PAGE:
The Money Mentor: The Timeline of Compound Interest
This is Part 8 of the series to serialize my book The Money Mentor: A Tale of Finding Financial Freedom. Click here to start reading from Part 1. Every other week will have another segment of the story of how a 23-year-old dancer struggles with and ultimately overcomes the burdens of her crushing financial debt. Look for posts on a variety of topics in the intervening weeks.
“Do you know how long it takes to pay back two thousand dollars on a credit card if you pay the minimum each month? Assume 19.6 percent interest, although some cards offer a little less than that.”
I’m not terrible at math. In fact, music is kind of mathematical and you need a feeling for music in order to be able to dance. But I couldn’t fathom what the minimum payment would be if you owed two thousand dollars. Just guessing, I thought maybe it would take two or three years to pay it all back.
Fortunately, I couldn’t say anything.
When I didn’t answer, he triumphantly supplied, “Twenty-two years. I bet you never imagined that.”
“Uh-uh,” I had to agree.
“How much in total would you have to pay back for the two thousand plus interest?”
Twenty-five hundred, maybe even three thousand, occurred to me, but I didn’t really know.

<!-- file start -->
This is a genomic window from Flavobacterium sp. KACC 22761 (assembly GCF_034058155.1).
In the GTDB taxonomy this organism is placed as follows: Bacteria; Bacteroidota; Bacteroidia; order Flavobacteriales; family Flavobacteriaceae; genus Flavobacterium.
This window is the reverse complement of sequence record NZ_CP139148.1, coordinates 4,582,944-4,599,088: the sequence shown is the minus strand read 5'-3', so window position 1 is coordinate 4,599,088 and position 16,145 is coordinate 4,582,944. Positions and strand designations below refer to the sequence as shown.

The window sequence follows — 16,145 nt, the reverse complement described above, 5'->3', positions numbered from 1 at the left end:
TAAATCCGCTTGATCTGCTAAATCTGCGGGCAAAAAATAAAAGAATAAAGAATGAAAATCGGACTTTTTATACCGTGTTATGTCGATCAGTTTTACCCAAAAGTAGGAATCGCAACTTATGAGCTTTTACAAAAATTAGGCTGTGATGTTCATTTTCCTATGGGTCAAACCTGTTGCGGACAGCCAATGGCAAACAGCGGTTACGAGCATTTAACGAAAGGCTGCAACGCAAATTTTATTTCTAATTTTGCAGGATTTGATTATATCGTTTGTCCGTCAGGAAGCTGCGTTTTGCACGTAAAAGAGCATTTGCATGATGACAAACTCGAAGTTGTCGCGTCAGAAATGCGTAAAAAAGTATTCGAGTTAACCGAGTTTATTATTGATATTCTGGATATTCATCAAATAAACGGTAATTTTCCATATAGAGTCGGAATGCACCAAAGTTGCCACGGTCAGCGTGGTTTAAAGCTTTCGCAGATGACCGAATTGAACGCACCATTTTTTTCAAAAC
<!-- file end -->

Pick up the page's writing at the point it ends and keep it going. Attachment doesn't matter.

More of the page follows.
“Four thousand nine hundred and nineteen dollars,” he proudly answered himself. “That’s two thousand nine hundred and nineteen dollars in interest for a two-thousand-dollar loan. And it’s not usury, it’s perfectly legal. Rinse. Now how can you explain why people are willing to pay so much interest? Why do people pay 15–20 percent on credit cards when they can only get 3–4 percent interest on savings deposits and no one else pays as much interest—not for car loans, mortgages, business loans, or anything else that doesn’t involve a loan shark?”
I leaned forward to rinse out my mouth, then answered with the first word that came to mind and certainly seemed to apply in my case.
“As P. T. Barnum said, ‘There’s a sucker born every minute.’ Open wide. In fact, many people who pay interest on their credit cards think they don’t. They deny the reality of what’s going on. Or maybe they plan to pay it off, so they hope that soon they won’t be paying more interest. Or they know they pay some interest, but don’t realize how high the rates are. After all, where in our educational system are the most basic aspects of personal finance taught? Nowhere, so rather than saying people are foolish, maybe we should say we have a foolish educational system. If we don’t teach about the problems, we certainly can’t teach about the solutions to those problems.”
If you don’t want to wait two weeks for the next post in this series, you can purchase The Money Mentor on Amazon.